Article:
Accounting for India’s ‘Missing’ Women

It’s been well over twenty years since Amartya Sen first coined the term ‘missing women’ to describe the highly-skewed sex ratios across a number of countries, including India. As of the latest census, India had a sex ratio of 940 women for every thousand men. Assuming an ideal sex ratio of 1057 women to thousand men (UN figures for developed regions), that gives us a ‘shortage’ of around 117 women, or roughly 73 million ‘missing’ women as of 2011.

But how do India’s missing women break down by age group? It was long assumed that the main cause of India’s missing women was either female foeticide or infanticide, or worse care in younger age-groups than male peers, leading to higher mortality rates for girls.

But a new paper published last December in the Economic and Political Weekly by Siwan Anderson and Debraj Ray throws entirely new light on that question. Their methodology is slightly different and they estimate ‘missing women’ per year, but it’s entirely consistent with the approach above. Here’s their conclusion:

We estimate that a total of more than two million women in India are missing in a given year. Our age decomposition of this total yields some striking findings. First, the majority of missing women, in India die in adulthood. Our estimates demonstrate that roughly 12% of missing women are found at birth, 25% die in childhood, 18% at the reproductive ages, and 45% die at older ages.


Only in Punjab are the majority of missing women to be found at birth. There are just two states in which the majority of missing women are either never born or die in childhood (i e, before age 15), and these are Haryana and Rajasthan. Moreover, the missing women in these three states add up to well under 15% of the total missing women in India.

Here’s a simplified example to show how they calculate the number of ‘missing’ women : Assume that in the west, four of every thousand women in the 30-35 year age group die every year, compared with five of every thousand men. That relationship – four female deaths to every five male deaths, should ideally hold here as well. If instead, India sees six female deaths to every five male deaths in the 30-35 year age group, that difference – two ‘extra’ female deaths a year – is the measure of missing women for that year (again, please don’t get confused between missing women at any point in time – 73 million in 2011 – and missing women per year which is 2 million).

You can perform a similar exercise for all age groups, as well as a separate calculation for the sex-ratio at birth, which is the figure that is most talked about in the ‘missing women’ debate.

The paper calculated the numbers for 2003. I’ve redone the numbers to calculate excess female deaths per thousand across age-groups for India, China, and a number of Indian states for 2010. Each bar shows excess mortality per 1000 women in that age-group only.

I deliberately didn’t go the final step and actually calculate the number of ‘missing women’ in 2010, because the data should ideally be averaged over several years before you do that (the paper does this). So I left it at excess deaths per thousand.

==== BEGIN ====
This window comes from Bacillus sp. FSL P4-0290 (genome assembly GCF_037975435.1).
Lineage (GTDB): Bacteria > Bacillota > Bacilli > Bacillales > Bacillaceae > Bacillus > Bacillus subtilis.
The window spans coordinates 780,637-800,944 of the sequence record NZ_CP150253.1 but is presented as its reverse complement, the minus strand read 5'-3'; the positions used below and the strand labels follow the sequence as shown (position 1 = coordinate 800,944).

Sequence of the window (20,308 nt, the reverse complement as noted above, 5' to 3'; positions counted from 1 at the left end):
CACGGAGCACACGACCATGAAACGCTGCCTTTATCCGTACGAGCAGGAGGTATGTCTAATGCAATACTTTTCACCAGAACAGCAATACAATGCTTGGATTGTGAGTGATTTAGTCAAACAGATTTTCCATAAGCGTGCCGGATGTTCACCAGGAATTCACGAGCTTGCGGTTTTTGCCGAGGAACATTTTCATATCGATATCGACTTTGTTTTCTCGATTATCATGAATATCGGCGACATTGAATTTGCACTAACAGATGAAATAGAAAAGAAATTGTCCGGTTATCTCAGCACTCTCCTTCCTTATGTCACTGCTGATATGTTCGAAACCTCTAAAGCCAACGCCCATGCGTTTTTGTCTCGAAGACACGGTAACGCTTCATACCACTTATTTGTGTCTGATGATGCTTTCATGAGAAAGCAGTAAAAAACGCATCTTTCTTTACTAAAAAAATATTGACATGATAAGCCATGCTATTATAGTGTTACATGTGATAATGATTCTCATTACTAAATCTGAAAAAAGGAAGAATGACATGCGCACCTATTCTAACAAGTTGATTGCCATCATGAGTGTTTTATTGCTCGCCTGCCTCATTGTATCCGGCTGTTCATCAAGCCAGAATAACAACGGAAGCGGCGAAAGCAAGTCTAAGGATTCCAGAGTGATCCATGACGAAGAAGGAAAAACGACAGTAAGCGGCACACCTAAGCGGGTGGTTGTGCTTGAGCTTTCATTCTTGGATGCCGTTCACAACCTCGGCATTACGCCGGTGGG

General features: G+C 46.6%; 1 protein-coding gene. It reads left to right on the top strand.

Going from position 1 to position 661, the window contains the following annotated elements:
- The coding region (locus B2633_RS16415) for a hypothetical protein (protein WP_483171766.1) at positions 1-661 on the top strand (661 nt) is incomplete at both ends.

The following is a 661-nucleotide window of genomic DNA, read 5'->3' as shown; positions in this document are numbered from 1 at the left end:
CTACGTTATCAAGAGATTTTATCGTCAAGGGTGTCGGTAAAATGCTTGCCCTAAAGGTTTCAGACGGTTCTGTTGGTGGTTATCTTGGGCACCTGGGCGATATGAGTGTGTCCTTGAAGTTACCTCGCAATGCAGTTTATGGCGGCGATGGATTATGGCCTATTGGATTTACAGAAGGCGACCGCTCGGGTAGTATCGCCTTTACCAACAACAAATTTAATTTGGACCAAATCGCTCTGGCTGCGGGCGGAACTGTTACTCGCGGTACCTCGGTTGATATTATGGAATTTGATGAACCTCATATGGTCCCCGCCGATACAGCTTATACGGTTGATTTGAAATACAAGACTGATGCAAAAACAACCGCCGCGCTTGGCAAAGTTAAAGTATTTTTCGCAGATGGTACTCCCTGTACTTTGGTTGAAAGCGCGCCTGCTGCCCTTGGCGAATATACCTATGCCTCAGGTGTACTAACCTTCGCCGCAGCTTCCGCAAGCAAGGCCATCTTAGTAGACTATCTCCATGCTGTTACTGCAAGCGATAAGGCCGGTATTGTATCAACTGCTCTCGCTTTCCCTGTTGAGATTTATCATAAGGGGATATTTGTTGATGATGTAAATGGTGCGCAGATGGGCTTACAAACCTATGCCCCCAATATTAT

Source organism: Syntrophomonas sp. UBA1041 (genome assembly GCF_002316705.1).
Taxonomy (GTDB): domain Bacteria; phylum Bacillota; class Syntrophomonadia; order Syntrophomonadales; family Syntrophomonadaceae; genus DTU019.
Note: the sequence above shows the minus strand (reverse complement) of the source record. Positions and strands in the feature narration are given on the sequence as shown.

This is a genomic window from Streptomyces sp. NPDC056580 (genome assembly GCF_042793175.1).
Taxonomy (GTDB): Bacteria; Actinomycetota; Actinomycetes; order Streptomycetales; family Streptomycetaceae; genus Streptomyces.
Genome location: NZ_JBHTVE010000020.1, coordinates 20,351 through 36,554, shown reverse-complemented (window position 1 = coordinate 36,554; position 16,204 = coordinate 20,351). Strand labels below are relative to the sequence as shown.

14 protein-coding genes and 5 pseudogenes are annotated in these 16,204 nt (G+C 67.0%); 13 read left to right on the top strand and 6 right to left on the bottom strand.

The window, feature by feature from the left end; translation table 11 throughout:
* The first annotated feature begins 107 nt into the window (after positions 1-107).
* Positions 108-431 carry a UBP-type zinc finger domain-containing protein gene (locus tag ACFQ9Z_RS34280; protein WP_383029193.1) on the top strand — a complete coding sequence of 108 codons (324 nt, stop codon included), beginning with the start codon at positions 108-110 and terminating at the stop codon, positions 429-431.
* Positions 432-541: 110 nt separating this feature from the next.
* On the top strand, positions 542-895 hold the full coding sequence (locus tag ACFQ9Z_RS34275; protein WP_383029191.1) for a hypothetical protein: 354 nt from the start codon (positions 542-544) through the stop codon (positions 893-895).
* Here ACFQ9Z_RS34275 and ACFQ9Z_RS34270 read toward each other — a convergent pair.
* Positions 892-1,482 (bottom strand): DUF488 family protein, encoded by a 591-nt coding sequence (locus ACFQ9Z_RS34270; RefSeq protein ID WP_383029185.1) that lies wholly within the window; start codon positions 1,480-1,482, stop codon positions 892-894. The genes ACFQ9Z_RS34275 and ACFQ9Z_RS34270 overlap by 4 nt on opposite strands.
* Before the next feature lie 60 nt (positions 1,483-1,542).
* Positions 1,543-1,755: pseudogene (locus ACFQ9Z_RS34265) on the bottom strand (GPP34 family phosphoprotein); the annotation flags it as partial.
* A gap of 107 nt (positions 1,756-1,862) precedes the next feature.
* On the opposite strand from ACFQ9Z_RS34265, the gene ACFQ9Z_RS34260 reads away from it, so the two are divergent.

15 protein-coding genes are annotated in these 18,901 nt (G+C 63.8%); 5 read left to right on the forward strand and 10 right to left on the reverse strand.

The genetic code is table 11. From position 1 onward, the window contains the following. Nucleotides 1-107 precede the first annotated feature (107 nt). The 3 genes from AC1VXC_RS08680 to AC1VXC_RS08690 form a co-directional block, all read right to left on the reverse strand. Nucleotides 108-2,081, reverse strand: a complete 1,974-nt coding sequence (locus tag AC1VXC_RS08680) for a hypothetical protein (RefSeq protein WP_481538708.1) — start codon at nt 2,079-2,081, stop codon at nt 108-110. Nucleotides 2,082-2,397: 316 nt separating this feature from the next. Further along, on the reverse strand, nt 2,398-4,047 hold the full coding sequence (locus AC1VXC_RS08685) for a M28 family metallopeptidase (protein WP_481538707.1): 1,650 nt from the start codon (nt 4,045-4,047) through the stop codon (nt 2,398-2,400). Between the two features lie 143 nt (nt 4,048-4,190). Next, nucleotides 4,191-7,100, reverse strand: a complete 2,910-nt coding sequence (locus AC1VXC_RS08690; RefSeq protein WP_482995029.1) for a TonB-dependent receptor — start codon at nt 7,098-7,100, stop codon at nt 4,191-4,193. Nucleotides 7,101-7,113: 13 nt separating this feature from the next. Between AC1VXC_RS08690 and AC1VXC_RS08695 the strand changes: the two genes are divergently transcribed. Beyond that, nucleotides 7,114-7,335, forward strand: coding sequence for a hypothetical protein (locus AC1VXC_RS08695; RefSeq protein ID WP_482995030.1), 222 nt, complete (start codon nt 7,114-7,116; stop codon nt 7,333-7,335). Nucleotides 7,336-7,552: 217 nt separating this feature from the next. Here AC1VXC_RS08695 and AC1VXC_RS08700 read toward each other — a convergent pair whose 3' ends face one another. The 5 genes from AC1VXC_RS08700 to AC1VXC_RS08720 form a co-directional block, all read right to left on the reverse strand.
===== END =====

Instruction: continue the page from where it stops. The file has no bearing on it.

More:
The final point, and I’ll quote from the paper again, is the following. It’s not exactly earth-shattering but I guess it’s worth emphasizing:

what is most clear from our exercise is that the plight of adult women in India is as serious a problem as that of young girls who were either never born or die prematurely in childhood.

Another key point to note is that the total number of missing women per year in absolute terms, is heavily dependent on the structure of the population i.e. how the female and male populations are distributed across different age-groups. I’ll leave you with a question: What does this research mean, in the context of the changing age structure of the Indian population? I’ll probably look at this topic in a future blog post.

Finally, I strongly urge you to read the paper (also linked here), and another, earlier paper by the same authors exploring the same question, but in an international context.


My benchmark to calculate missing women is the UN data for what they call ‘more developed regions’. The data for India is from the Sample Registration System on the census website.  UN link here, and SRS link here.

For some reason my web hosting provider doesn’t allow me to upload excel files. If you want worksheets where I calculated the data, please email me at

Please note that India, China, UP and Haryana are scaled in a different way to the other states (i.e. the y axis numbers change). That makes comparisons across states difficult I know, but it was the only way to fit in such a wide range of data.

Perhaps the biggest problem with my calculations is that it pertains to one year only – 2010 – when the numbers should ideally be averaged out over a few years at least.  Not doing that is probably why, for some age-groups for some states, I actually end up with a surplus, not a deficit. While this is plausible for states like Kerala, it’s less so for states like Haryana, and I can only attribute this to problems with the ‘noisiness’ of the data. In all such cases, I’ve simply put the excess deaths number to zero.

Charts made with the D3 javascript library.

April 21, 2013

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